Building a Linux Scientific Environment

Understanding the wider system


Many researchers wanting to do work within some scientific environment on their computers typically depend on software which handles at least two kinds of tasks well. One of them is setting up and solving problems in linear algebra and/or problems requiring non-linear or other optimisation techniques while the other one is declaring and manipulating algebraic expressions, usually done with so-called CASs, or computer algebra systems. Also, sometimes it is not only important to be able to have access to environments which can handle these tasks, but also to handle these tasks as fast and efficiently as possible, conditional on any given hardware platform researchers may work with.

In this short text I will describe how to set up a Python numerical/scientific environment in Linux which handles the above mentioned tasks - as well as others - and focus on the step-by-step installation of various individual packages, which together make up such an environment. Among other, this will make clear how many modern interactive scientific environments continue to follow the tried-and-tested approach of often exposing their core functions as wrappers to open-source industry standard libraries of which many have been around for decades.

PyMacLab which uses Numpy and Scipy makes no exception in this regard. What this discussion will make clear is that at their core, scientific programming suites such as Matlab, Octave, Scilab, Gauss, Numpy/Scipy or indeed PyMacLab (which builds on Numpy/Scipy) are in some sense all identical in that they inherit the functionality of tried-and-tested libraries which have been around for decades and which are permitted to be included in free as well as proprietary software packages. What sets many of these packages apart are the added methods they provide and the syntactic choices they make.

Starting the Build

As just mentioned PyMacLab makes use of the Numpy and Scipy libraries which users often tend to download in tandem. This is because Numpy is a library, whose main contribution lies in the provision of Python numerical array and matrix classes, apart from some small number of often statistical convenience methods employing these new data types, supplies little else in the domain of advanced scientific computing. This is where Scipy then enters which provides many such routines, such as for instance many currently popular optimisation algorithms.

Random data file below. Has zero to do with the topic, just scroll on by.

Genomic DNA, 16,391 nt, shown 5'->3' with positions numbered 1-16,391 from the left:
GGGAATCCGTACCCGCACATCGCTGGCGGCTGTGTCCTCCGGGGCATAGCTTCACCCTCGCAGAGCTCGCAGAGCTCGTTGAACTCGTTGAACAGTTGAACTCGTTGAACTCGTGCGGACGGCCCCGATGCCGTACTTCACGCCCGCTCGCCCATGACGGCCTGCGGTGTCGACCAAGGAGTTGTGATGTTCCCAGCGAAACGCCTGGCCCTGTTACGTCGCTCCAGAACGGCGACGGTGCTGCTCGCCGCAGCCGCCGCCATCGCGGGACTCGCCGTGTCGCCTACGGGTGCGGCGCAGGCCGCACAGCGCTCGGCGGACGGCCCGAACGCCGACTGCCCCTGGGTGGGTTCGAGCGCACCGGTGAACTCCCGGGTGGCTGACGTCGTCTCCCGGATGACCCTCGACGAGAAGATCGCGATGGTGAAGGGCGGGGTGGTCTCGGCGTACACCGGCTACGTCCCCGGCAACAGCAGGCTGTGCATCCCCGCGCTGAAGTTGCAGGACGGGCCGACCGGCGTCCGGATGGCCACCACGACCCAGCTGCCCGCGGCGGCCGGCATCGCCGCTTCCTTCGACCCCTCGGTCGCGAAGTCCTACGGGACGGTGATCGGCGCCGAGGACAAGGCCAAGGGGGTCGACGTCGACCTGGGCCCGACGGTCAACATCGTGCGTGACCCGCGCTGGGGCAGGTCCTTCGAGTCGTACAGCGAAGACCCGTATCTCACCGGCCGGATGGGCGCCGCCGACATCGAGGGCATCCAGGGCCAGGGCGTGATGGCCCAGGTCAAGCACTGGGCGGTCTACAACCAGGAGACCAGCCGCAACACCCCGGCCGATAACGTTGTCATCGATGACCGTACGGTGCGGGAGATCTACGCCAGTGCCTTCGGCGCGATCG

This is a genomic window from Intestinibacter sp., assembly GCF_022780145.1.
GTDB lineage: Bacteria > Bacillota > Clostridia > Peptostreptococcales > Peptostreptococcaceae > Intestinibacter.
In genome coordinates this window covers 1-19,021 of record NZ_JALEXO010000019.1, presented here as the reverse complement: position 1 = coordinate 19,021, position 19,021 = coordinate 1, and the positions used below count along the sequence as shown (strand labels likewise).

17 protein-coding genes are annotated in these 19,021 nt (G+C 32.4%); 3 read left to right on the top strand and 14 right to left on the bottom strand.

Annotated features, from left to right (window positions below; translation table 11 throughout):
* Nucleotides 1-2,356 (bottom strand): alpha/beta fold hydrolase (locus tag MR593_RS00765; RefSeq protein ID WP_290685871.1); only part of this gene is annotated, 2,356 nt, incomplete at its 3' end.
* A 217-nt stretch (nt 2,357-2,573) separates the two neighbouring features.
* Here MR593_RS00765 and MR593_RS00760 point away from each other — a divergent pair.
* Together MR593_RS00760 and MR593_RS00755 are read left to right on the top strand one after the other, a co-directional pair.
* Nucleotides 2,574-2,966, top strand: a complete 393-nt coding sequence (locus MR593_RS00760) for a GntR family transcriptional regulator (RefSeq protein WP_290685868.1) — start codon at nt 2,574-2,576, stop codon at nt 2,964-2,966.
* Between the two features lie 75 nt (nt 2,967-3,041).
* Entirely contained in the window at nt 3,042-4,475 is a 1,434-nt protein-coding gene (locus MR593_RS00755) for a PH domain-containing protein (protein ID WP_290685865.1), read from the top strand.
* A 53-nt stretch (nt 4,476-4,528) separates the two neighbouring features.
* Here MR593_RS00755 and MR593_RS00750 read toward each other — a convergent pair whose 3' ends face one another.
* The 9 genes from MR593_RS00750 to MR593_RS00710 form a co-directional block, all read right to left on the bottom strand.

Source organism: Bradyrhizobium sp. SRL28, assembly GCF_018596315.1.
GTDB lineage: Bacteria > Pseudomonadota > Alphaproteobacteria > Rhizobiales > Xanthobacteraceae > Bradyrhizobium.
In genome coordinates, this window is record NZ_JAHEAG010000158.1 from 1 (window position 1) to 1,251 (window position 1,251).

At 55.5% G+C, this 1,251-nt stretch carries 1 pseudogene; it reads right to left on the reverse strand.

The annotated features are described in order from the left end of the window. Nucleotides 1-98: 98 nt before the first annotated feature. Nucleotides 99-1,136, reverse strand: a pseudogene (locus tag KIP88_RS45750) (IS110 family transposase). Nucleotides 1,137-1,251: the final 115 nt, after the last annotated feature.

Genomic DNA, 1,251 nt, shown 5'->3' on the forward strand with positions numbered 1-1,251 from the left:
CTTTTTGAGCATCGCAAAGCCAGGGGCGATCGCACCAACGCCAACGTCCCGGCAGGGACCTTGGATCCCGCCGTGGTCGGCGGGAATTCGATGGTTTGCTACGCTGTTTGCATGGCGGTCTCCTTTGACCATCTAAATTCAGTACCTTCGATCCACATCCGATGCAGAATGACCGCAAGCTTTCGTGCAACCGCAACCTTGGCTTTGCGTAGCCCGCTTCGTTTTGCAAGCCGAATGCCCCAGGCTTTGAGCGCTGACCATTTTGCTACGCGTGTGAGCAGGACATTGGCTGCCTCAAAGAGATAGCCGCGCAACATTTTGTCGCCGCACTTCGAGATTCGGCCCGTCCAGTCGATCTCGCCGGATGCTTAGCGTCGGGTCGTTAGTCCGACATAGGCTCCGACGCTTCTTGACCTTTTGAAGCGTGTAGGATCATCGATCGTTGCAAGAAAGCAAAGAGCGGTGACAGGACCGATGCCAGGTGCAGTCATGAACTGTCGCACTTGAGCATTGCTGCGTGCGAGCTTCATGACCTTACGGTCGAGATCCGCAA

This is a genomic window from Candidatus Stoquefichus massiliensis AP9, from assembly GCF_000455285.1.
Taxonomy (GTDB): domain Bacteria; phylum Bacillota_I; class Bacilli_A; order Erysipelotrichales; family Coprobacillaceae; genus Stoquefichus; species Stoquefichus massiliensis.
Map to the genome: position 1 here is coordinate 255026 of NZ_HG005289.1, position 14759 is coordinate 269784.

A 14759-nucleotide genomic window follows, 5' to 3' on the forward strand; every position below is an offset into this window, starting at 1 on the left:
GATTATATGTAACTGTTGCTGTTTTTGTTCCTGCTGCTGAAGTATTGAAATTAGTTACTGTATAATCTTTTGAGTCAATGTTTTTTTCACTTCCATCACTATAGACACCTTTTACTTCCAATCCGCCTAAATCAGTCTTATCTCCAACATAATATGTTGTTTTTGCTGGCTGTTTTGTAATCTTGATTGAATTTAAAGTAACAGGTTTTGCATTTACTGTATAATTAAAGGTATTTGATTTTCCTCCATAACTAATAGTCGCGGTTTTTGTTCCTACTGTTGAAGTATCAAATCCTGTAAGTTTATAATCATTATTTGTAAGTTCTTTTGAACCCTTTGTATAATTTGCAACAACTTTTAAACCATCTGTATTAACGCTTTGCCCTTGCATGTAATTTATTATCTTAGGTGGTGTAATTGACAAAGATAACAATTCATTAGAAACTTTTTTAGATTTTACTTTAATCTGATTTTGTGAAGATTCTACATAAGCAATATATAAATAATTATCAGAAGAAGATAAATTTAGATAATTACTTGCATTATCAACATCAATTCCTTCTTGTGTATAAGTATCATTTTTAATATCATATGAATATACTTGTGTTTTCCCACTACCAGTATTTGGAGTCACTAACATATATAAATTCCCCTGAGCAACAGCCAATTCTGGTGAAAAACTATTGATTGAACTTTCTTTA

So Scipy requires Numpy to install and run, but does Numpy and its numerical data types also require some other package or library to run? As it turns out, if one wishes to run Numpy as efficiently and as fast as possible, some reference BLAS and LAPACK implementations need to be installed on the system in form of dynamically loadable libraries. One some systems and for inexperienced Linux users it may be no easy feat to configure their system to correctly and most efficiently make use of these tried and tested industry standard libraries.

All matrix manipulation software, whether it is for-pay such as Matlab or free such as Octave or Scilab or indeed Numpy/Scipy, always relies on the BLAS and LAPACK libraries. This is because they are free, have been around for decades and have been tweaked for performance for such a long period of time as to make them close to perfect. They are also coded in Fortran, which makes them super-efficient. It would be impossible to re-invent the wheel here (although see comments about GotoBlas further below). That is why all of these packages use them.